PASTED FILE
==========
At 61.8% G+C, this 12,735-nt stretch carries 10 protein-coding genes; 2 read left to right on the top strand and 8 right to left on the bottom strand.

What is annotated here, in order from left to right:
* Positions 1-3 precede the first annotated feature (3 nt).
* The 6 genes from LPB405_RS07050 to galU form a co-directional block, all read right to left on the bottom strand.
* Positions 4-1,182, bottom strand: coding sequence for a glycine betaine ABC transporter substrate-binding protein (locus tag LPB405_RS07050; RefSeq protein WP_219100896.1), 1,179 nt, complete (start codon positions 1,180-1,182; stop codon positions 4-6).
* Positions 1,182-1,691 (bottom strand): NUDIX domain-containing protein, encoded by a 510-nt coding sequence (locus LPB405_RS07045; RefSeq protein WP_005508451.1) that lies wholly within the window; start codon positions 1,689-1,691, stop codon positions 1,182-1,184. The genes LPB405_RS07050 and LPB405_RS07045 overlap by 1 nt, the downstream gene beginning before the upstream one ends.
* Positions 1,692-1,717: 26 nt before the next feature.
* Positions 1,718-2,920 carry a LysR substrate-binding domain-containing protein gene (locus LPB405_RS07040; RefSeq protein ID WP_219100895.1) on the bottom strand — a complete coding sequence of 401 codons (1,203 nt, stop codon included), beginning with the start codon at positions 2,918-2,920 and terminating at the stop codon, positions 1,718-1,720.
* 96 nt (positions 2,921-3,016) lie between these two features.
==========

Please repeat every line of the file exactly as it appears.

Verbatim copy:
At 61.8% G+C, this 12,735-nt stretch carries 10 protein-coding genes; 2 read left to right on the top strand and 8 right to left on the bottom strand.

What is annotated here, in order from left to right:
* Positions 1-3 precede the first annotated feature (3 nt).
* The 6 genes from LPB405_RS07050 to galU form a co-directional block, all read right to left on the bottom strand.
* Positions 4-1,182, bottom strand: coding sequence for a glycine betaine ABC transporter substrate-binding protein (locus tag LPB405_RS07050; RefSeq protein WP_219100896.1), 1,179 nt, complete (start codon positions 1,180-1,182; stop codon positions 4-6).
* Positions 1,182-1,691 (bottom strand): NUDIX domain-containing protein, encoded by a 510-nt coding sequence (locus LPB405_RS07045; RefSeq protein WP_005508451.1) that lies wholly within the window; start codon positions 1,689-1,691, stop codon positions 1,182-1,184. The genes LPB405_RS07050 and LPB405_RS07045 overlap by 1 nt, the downstream gene beginning before the upstream one ends.
* Positions 1,692-1,717: 26 nt before the next feature.
* Positions 1,718-2,920 carry a LysR substrate-binding domain-containing protein gene (locus LPB405_RS07040; RefSeq protein ID WP_219100895.1) on the bottom strand — a complete coding sequence of 401 codons (1,203 nt, stop codon included), beginning with the start codon at positions 2,918-2,920 and terminating at the stop codon, positions 1,718-1,720.
* 96 nt (positions 2,921-3,016) lie between these two features.